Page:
Rear-End Collisions and Liability

Default photo used for Rear-End Collisions and Liability

As we all know here in Canada, we are sometimes prone to severe winter conditions which can be quite tasking on drivers. Slower speeds and snow tires are just a few of the added precautions that many take in order to be safer on the road. However, accidents still occur and liability still has to be assessed and assigned.

Case example

The court case of (Iannarella v. Corbett, 2015 ONCA 110) addresses such an incident and the evidentiary battle that followed.

In the early evening hours of February 2008, Mr. Corbett was driving a concrete mixer truck in a low gear in stop and go traffic. The winter weather conditions were not favorable and drivers were traveling at a reduced speed because of this.

As he was about to change gears to speed up a bit, there was a gust of snow which diminished Mr. Corbett's visibility to nothing. After hesitating for second, his reaction was to slam on the brakes in an effort to stop his vehicle. The vehicle however did not stop immediately and slid right into the rear of a pickup truck being driven by a Mr. Iannarella, who alleges serious and continuous injury as a result.

The initial trial judge in this case felt that liability had not been proven; that Mr. Corbett was not negligent in his actions at the time of the accident. He felt that the defendant did all that was required of him under the circumstances and did not exacerbate the issues surrounding the accident in any way.

Mr. Iannarella asserts that the trial judge did not properly instruct the jury on the procedures surrounding the Onus of Proof as it pertains to rear-end accidents.

The instruction from O'Brien's Jury Charges summarizes that the two main issues to be addressed when assessing the burden of proof in rear end collusion is:

  1. Whether or not the driver was visually sensitive to the situation (was able to see any upcoming hazards)
  2. Whether or not he was keeping the appropriate speed that the weather conditions dictated. If there is no obvious reason for the collision, the onus is on the driver of the offending vehicle to prove that he was sufficiently prudent in his efforts to avoid the rear-end collision.

There are certain factors to be taken into consideration when driving in inclement weather.

  • A driver should remain at a safe distance when driving behind another vehicle; allowing for enough stopping distance if necessary.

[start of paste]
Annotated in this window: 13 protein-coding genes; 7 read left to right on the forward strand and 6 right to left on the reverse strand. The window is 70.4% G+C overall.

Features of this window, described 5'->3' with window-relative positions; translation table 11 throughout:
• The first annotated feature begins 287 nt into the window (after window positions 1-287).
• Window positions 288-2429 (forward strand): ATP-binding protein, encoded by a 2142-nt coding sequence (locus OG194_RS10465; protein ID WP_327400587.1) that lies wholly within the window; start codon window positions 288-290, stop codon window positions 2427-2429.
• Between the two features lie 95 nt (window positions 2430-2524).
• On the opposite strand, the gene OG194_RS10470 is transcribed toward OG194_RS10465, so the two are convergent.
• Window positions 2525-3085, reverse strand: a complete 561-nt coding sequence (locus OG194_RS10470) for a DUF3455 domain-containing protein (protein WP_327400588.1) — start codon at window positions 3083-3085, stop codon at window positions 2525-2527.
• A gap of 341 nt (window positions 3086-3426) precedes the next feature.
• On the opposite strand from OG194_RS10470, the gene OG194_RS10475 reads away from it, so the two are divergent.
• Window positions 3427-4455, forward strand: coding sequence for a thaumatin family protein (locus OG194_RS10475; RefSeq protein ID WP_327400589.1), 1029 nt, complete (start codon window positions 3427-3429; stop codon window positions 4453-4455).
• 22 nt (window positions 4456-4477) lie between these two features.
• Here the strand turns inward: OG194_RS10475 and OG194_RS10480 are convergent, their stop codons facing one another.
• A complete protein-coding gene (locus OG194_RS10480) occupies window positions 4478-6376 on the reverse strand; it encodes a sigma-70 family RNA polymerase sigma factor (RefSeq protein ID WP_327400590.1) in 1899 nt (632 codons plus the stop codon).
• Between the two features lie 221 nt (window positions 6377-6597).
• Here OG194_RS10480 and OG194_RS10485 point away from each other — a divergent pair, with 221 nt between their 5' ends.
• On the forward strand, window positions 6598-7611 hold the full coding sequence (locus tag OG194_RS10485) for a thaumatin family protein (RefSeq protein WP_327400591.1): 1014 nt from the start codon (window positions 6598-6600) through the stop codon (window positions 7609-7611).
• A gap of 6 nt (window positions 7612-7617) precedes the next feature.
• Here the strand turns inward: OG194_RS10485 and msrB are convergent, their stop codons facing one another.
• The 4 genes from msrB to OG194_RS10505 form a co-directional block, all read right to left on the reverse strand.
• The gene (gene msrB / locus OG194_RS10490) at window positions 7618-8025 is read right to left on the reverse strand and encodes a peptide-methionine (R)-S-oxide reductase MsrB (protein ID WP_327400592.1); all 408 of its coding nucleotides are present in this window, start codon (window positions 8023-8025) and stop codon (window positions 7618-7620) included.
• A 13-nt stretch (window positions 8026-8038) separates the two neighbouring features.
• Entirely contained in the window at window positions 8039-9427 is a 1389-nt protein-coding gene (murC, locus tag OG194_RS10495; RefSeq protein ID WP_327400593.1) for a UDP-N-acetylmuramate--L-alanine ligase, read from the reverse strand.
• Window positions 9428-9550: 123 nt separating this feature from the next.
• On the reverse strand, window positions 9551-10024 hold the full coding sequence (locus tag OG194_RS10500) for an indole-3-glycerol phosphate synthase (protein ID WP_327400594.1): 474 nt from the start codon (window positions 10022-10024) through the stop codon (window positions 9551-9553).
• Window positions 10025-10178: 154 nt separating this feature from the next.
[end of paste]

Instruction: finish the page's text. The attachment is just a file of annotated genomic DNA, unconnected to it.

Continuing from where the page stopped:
• A driver should be more alert and vigilant for any hazards (other vehicles or any other obstruction)

In assessing the case, the trial judge felt that while the onus remains on the defendant to prove the inevitability of the accident and the unavoidable aftermath, the plaintiff still bears the burden of proving that the circumstances immediately preceding the accident were negligent.

The judge instructed the jury on more than one occasion that in their deliberations, they should take into consideration that the plaintiff needed to prove that he was injured and that his injuries were a direct result of the negligence of the offender.

The appellate judge felt that the trial judge erred in his interpretation and instruction of the law to the jury. The law simply reads that the driver responsible for a rear-end collision has to prove that he was not negligent in the actions that caused the accident.

The plaintiff's responsibility is only to prove that the accident happened and inform of any injuries that resulted from the accident.

He further believes that contrary to the trial judge's ruling, Mr. Corbett was negligent in his actions."  While he did not create the circumstances that caused the sudden application of his braking system, he was responsible for the speed and hesitation he used at the time of the accident.

Mr. Iannarella (the victim) and other drivers were all able to stop their vehicles without incident during the whiteout, and it is therefore reasonable to infer that the same could have been done by the defendant, especially in the inclement weather that surrounded the incident (as you would already be driving at a significantly reduced speed).

In another matter pertaining to the case, the admission and use of surveillance tape to refute the extent of the plaintiff's alleged injuries came under further scrutiny. The plaintiff felt that the existence and use of the tape was highly prejudicial. The tape was not listed in any affidavit documents, it was not made available in a pre-trial request disclosure attempt and the jury was not properly instructed on how to digest and understand the nature of the pictures in relation to the plaintiff's alleged injuries.

In the re-examination of the case, the presiding appellate judge found that the trial judge did not function in a manner that was cohesive with the legal precedent that is set out for assessing such a case. The actions of the trial judge unfairly influenced and directed the jury.

In addition his admittance of the surveillance evidence that was biased, inadequately presented and discovered (because it left little to no time for the plaintiff to challenge and rebut) only added to the overall misjudgment of the case.

The appellate judge therefore allowed the appeal proposed by Mr. Iannarella and ordered a new trial to discern liability. Cases may be settled out of court, decided in court, or re-evaluated and changed upon appeal.

Whatever the circumstance in your personal injury, you should contact a the lawyers at Gluckstein Lawyers to allow yourself a fighting chance at receiving rightful compensation. Our goal is to efficiently and empathetically guide you through the legal process surrounding your case. 

Call us today for a free initial consultation.


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